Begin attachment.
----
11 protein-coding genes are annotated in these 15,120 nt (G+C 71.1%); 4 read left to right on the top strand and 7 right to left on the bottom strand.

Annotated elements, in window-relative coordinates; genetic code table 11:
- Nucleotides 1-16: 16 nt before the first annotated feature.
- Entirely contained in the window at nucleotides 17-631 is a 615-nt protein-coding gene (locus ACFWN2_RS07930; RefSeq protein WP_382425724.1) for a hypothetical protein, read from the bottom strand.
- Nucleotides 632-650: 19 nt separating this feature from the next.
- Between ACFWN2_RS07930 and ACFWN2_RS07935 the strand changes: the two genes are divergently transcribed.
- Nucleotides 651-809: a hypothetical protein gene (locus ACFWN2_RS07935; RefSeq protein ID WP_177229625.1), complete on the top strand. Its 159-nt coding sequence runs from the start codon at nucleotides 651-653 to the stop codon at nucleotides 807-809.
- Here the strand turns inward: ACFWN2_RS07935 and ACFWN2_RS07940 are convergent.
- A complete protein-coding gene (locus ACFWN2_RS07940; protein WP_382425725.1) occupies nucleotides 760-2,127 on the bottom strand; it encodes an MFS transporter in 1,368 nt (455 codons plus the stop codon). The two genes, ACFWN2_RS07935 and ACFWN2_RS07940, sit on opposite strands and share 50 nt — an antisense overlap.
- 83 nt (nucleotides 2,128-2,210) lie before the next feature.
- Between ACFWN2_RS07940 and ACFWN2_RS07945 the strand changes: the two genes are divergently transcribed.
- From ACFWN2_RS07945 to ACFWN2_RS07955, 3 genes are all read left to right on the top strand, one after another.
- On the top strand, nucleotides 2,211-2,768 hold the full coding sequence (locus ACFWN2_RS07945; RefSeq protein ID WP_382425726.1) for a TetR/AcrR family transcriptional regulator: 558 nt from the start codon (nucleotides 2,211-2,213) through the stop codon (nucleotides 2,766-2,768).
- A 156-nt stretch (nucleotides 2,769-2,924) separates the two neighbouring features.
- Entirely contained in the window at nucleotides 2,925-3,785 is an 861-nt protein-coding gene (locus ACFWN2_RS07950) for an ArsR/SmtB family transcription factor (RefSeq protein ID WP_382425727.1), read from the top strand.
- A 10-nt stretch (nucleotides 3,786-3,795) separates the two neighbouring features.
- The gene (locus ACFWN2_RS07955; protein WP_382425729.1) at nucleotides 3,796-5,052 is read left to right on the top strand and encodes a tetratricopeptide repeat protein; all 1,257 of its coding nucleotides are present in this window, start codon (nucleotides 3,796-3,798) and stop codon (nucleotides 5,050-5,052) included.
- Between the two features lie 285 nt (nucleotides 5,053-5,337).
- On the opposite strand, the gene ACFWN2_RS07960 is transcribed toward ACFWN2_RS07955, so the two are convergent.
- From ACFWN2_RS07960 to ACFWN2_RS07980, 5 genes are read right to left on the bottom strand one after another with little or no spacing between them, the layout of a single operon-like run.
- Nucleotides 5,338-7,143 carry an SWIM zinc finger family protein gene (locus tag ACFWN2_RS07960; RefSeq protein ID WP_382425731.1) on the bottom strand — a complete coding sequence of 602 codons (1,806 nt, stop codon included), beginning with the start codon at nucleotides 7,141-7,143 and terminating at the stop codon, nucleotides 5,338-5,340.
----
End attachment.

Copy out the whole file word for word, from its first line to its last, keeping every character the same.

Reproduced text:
11 protein-coding genes are annotated in these 15,120 nt (G+C 71.1%); 4 read left to right on the top strand and 7 right to left on the bottom strand.

Annotated elements, in window-relative coordinates; genetic code table 11:
- Nucleotides 1-16: 16 nt before the first annotated feature.
- Entirely contained in the window at nucleotides 17-631 is a 615-nt protein-coding gene (locus ACFWN2_RS07930; RefSeq protein WP_382425724.1) for a hypothetical protein, read from the bottom strand.
- Nucleotides 632-650: 19 nt separating this feature from the next.
- Between ACFWN2_RS07930 and ACFWN2_RS07935 the strand changes: the two genes are divergently transcribed.
- Nucleotides 651-809: a hypothetical protein gene (locus ACFWN2_RS07935; RefSeq protein ID WP_177229625.1), complete on the top strand. Its 159-nt coding sequence runs from the start codon at nucleotides 651-653 to the stop codon at nucleotides 807-809.
- Here the strand turns inward: ACFWN2_RS07935 and ACFWN2_RS07940 are convergent.
- A complete protein-coding gene (locus ACFWN2_RS07940; protein WP_382425725.1) occupies nucleotides 760-2,127 on the bottom strand; it encodes an MFS transporter in 1,368 nt (455 codons plus the stop codon). The two genes, ACFWN2_RS07935 and ACFWN2_RS07940, sit on opposite strands and share 50 nt — an antisense overlap.
- 83 nt (nucleotides 2,128-2,210) lie before the next feature.
- Between ACFWN2_RS07940 and ACFWN2_RS07945 the strand changes: the two genes are divergently transcribed.
- From ACFWN2_RS07945 to ACFWN2_RS07955, 3 genes are all read left to right on the top strand, one after another.
- On the top strand, nucleotides 2,211-2,768 hold the full coding sequence (locus ACFWN2_RS07945; RefSeq protein ID WP_382425726.1) for a TetR/AcrR family transcriptional regulator: 558 nt from the start codon (nucleotides 2,211-2,213) through the stop codon (nucleotides 2,766-2,768).
- A 156-nt stretch (nucleotides 2,769-2,924) separates the two neighbouring features.
- Entirely contained in the window at nucleotides 2,925-3,785 is an 861-nt protein-coding gene (locus ACFWN2_RS07950) for an ArsR/SmtB family transcription factor (RefSeq protein ID WP_382425727.1), read from the top strand.
- A 10-nt stretch (nucleotides 3,786-3,795) separates the two neighbouring features.
- The gene (locus ACFWN2_RS07955; protein WP_382425729.1) at nucleotides 3,796-5,052 is read left to right on the top strand and encodes a tetratricopeptide repeat protein; all 1,257 of its coding nucleotides are present in this window, start codon (nucleotides 3,796-3,798) and stop codon (nucleotides 5,050-5,052) included.
- Between the two features lie 285 nt (nucleotides 5,053-5,337).
- On the opposite strand, the gene ACFWN2_RS07960 is transcribed toward ACFWN2_RS07955, so the two are convergent.
- From ACFWN2_RS07960 to ACFWN2_RS07980, 5 genes are read right to left on the bottom strand one after another with little or no spacing between them, the layout of a single operon-like run.
- Nucleotides 5,338-7,143 carry an SWIM zinc finger family protein gene (locus tag ACFWN2_RS07960; RefSeq protein ID WP_382425731.1) on the bottom strand — a complete coding sequence of 602 codons (1,806 nt, stop codon included), beginning with the start codon at nucleotides 7,141-7,143 and terminating at the stop codon, nucleotides 5,338-5,340.